Tuesday, May 28, 2019

Port Villa, Vanuatu

After a relatively short and interesting crossing (5 days), we arrived at the quarantine ball in Vanuatu's capital city of Port Villa at 2150 on the 5th of September.  During the trip, managed to hook our first Dorado fish, only to lose it during a failed attempt to bring it aboard.  Sure was a pretty fish.... getting to a place to anchor near the quarantine buoy was a challenge, to say the least.  It was dark (no moon), it seemed the entire shoreline was lit up, making it almost impossible to see the boats anchored in front of us (most without any lights on).  Finally, after a couple of close calls, we dropped anchor, shut down motor, and were greeted by a cacophony of noises from shore, mostly loud music from the local night clubs...went below and most of the noise was blocked by our wood hull.  

The following we got on the VHF radio and called the harbormaster for customs clearance.  They came out by launch, boarded, had us fill out forms, asked appropriate questions, and cleared us in.  Told us we would have to go into town to get immigration to stamp our passports.  We hung out on the boat, getting it changed over to "in-port" condition.  That evening, Rainbow's Shadow pulled in after dark, and we talked them in so they would not have to go through what we did.

The following morning, we got mooring ball assignments and headed into the actual harbor where we would through the entirety of our 28-day visit here.  In company with Adrian and Christina (Rainbow's Shadow), we drove our dinghys to the dinghy dock, hiked downtown and found (after asking a number of locals) the building that housed the Immigration Office.  We finally realized why hardly anyone knew the building....they don't have to immigrate.... More forms to fill out, got passports stamped.  

The mooring field (Shakedown about center of photo)

Hiking up the hill towards the supermarket.

The National Museum (which was closed for unspecified

Walking around up the backside of town (town and harbor
off to the right)

Got to top of the hill.  Building on left is the women's
correctional center

The beginning of the "big box" stores (as opposed to
the million tourist shops along the harbor road)

The local equivalent to Home Depot....very big and full
of building materials and tools

Always something to fix!

Adrian standing by to catch falling bodies
Behind Rainbow's Shadow is one of the numerous now-
deserted boats that did not avoid disaster during Cyclone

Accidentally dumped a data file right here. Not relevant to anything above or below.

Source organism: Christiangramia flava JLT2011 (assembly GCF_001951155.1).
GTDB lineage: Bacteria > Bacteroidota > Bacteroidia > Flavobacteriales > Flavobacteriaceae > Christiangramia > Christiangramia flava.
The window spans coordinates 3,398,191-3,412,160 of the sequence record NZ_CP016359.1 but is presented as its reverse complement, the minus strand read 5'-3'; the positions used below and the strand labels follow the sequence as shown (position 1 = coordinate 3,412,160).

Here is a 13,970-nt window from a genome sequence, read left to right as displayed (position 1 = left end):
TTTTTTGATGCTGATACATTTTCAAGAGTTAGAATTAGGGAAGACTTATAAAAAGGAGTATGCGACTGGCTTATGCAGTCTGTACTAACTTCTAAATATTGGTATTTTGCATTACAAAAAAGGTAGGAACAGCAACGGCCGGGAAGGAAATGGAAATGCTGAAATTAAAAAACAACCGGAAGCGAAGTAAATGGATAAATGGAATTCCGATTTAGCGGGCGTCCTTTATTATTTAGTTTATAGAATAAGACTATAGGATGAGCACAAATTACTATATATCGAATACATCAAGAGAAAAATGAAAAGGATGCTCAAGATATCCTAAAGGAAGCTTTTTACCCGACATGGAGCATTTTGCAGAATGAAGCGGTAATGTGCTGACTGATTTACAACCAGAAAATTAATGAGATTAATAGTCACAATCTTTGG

Pam, two years earlier

Another view of the mooring area and downtown

More views of moorings and shoreline

One of the sunsets viewed from Shakedown

Night life in the harbor

The commercial wharf area. 

More of the mooring area looking back towards entrance

The Waterfront Bar & Grill (thatched roof) is also where
the dinghy dock is located.  Spent some time there....

Some local fun to be had if adventurous

Rainbow's Shadow and Shakedown resting comfortably

Adrian leading the way up the hill to supermarket

View from the top
The time had come to move on once again.  We spent the last few days provisioning and some last minute logistics.  We got our mizzen sail back from a local sail repair shop after ripping out some slugs (over half of them) on the short journey from Fiji.  We found out that one of the local pubs were going to show multiple screens worth of the Australian Football League (AFL) (like the USA's NFL) Grand Final (Superbowl) on Saturday, the 29th.  We all left together in great anticipation of a good time.  Which it was.  The locals and expats were super friendly and we all cheered (even though Nancy and I had never seen this type of game being played.  

We returned to Shakedown to find most of our things on deck and in the cockpit had been stolen.  Were were only gone about four hours!  Talk about disappointment!  Best we could determine, it was a simple snatch-and-grab, since no break in had occurred.  Missing were a 5 gallon jug of diesel fuel, our Honda 2000 generator, the "dinghy bag" containing tools, spare propellers, etc. for our dinghy, and other smaller items which would require replacing.  Pretty dismal way to end our otherwise enjoyable stay.  Now it was time to get out of here.  When weather seemed appropriate, we departed Port Villa, and lifting our spirits, we knew next stop would be Australia!

Pulling out of Port Villa harbor

We encountered the ferry, which we hadn't known existed

A last look back at Vanuatu

Rainbow's Shadow leading the charge 

Getting ready for our first of thirteen nights at sea....

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